I left Haiti in mid-January, after All Hands had decided to extend the project into 2011, not expecting to return. A plane ticket purchased for me from someone in London needed to be followed up on, and upon my arrival back to New York from the UK, I hopped a plane to California and three months in Los Angeles being with family and handling obligations. It was a raw period, the post-Haiti whiplash melding with a sense of uncertainty of what was to come and a general distaste for the culture around me. I spent it working at a cheap Vietnamese restaurant as equal parts server, cashier, dishwasher, and social media consultant, a throwback to my previous career in Silicon Valley. I wrote letters, and enjoyed time with my brother and his dog, and my close friend Mike. I had an entirely deplorable relationship with a taken woman, and I didn’t care. I researched implementing a project similar to the one I helped run in Haiti in Nicaragua, an unrealistic idea born of some last-minute bonding between three friends in Leogane that fell apart as soon as we left Haiti. More than anything, I struggled with the feeling that I had failed to accomplish what I had set out to accomplish by going to Haiti to begin with. I wasn’t entirely sure what that was, only that I’d left before it had the chance to happen. So, when Paddy wrote me in May 2011 to let me know that All Hands had asked him to come back to the project and reboot the program that I was involved with before, and asked me to do it with him, I went.
My return trip to Haiti was of an entirely different nature than the first. The drive through Port-au-Prince held no shock, and there was evidence of progress being made. The highway divide shelters where I’d seen the woman bathing the infant were gone, but many other thrown together tent cities remained, now tattered and sagging under a year and a half of sun, wind and rain. It had been a long time since the earthquake. Stepping back into the base revealed a place with a different character, where more complicated programs were being designed and implemented by an increasingly veteran and capable team, of which I was a more integral part having moved from volunteer to staff. My mandate – running the field operations of a program helping to provide clean water to families at risk for cholera through the construction and distribution of biosand water filters – was multi-faceted and nuanced, and far more demanding. I worked more directly with local people, including a large local staff hired and managed by Paddy and myself. Near every night found the two of us on the roof outside his tent, smoking Comme Il Faut’s, Haiti’s local brand, reviewing what we’d done, and what we had yet to do. In short, if my first seven months in Haiti were an experiment in voluntourism, this was an experiment in real aid work. It proved to be a double-edged sword.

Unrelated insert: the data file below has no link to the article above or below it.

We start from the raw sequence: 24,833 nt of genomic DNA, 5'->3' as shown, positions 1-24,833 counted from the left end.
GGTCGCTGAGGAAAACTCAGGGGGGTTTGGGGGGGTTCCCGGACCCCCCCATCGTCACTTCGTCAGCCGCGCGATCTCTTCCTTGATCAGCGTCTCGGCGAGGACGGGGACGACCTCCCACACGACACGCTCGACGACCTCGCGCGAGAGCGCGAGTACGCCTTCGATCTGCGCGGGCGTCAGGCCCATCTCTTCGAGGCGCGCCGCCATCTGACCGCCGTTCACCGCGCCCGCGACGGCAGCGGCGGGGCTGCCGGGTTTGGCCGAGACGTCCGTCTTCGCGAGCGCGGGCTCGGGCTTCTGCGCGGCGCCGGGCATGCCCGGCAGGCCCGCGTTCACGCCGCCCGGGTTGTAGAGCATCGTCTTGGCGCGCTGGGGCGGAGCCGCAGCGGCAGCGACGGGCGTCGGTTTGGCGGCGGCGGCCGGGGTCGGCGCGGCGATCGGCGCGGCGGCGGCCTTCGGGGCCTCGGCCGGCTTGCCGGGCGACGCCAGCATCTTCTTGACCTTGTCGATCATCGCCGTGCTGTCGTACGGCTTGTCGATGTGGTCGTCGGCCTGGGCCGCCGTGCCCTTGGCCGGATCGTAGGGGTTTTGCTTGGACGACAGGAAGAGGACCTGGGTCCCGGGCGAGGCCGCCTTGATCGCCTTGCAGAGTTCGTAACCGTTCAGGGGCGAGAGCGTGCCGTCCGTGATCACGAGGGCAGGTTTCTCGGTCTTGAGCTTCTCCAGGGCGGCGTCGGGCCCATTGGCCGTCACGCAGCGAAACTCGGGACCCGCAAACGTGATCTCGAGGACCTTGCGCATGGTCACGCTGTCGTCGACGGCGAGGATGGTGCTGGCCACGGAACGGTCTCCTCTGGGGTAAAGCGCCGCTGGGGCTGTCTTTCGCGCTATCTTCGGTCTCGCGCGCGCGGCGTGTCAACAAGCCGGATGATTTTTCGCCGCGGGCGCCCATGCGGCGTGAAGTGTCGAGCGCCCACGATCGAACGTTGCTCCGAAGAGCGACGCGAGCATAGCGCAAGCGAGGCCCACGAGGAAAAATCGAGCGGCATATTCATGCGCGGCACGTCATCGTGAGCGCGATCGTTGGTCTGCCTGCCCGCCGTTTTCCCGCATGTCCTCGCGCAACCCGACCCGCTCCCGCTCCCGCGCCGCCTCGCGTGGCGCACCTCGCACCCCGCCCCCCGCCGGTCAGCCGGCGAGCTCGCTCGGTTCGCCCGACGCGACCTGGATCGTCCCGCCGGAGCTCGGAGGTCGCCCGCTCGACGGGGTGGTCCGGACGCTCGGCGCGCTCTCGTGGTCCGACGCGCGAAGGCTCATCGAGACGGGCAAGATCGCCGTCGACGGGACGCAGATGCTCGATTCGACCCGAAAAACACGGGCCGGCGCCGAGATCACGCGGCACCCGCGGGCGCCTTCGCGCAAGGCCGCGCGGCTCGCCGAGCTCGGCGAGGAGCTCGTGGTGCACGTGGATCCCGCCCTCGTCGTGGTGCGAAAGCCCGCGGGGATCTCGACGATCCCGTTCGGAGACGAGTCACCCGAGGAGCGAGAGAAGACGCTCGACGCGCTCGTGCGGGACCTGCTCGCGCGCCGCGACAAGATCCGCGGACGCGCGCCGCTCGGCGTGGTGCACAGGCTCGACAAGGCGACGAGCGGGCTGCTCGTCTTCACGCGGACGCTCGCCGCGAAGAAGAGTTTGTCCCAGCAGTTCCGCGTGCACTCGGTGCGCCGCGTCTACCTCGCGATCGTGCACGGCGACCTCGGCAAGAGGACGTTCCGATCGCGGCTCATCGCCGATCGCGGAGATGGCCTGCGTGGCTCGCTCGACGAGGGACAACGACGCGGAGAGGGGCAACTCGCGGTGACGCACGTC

“Fucking hell.” Paddy’s just come back from a walk to go get some sodas. It’s a five minute endeavor, but now, thirteen months after we both returned to Haiti to run our program, five minutes can feel much, much longer. “I’m done. I’m fucking done.” He is too. We both are. The way we express it varies from day to day as we go about trying to wrap up everything – the last two international All Hands staff still in the country – but there is no denying we have to go. Beyond the fatigue, which has become chronic, lies the deeper problem: an ever-growing disillusion with the country, and with what we set out here to do, and, on paper anyway, succeeded in doing. “Every god damn time…” It’s another story of a very common experience for us now: an open hostility toward us, from strangers, for the simple fact that we are blans (Haiti’s term for foreigners). In this particular instance, a few guys demanded that Paddy give them his sodas, and his money, because “that’s what you’re supposed to do.” When he refused them, they took it personally, and vocally, and in crowds there is always tension. We’ve been lucky insofar as we’ve never been direct victims of physical aggression, but the undercurrent is always there. Shouts from strangers - “Hey, fuck you!” - come often now. They didn’t before, or maybe we just never noticed them. Becoming conversationally fluent in Kreyol has been both a blessing and a curse. The children are excusable when they shout at us, and tend to laugh and scatter should Paddy and I ever decide to confront them to ask them where they’d learned such phrases, but the young men are something else. There are moments where violence seems just there. For the first time in my life there is a certain desire to be a part of it should it come to the surface. Elements of my character have fundamentally changed. The evidence sometimes surprises me. There is a self-destructiveness, a recklessness, that wasn’t there before.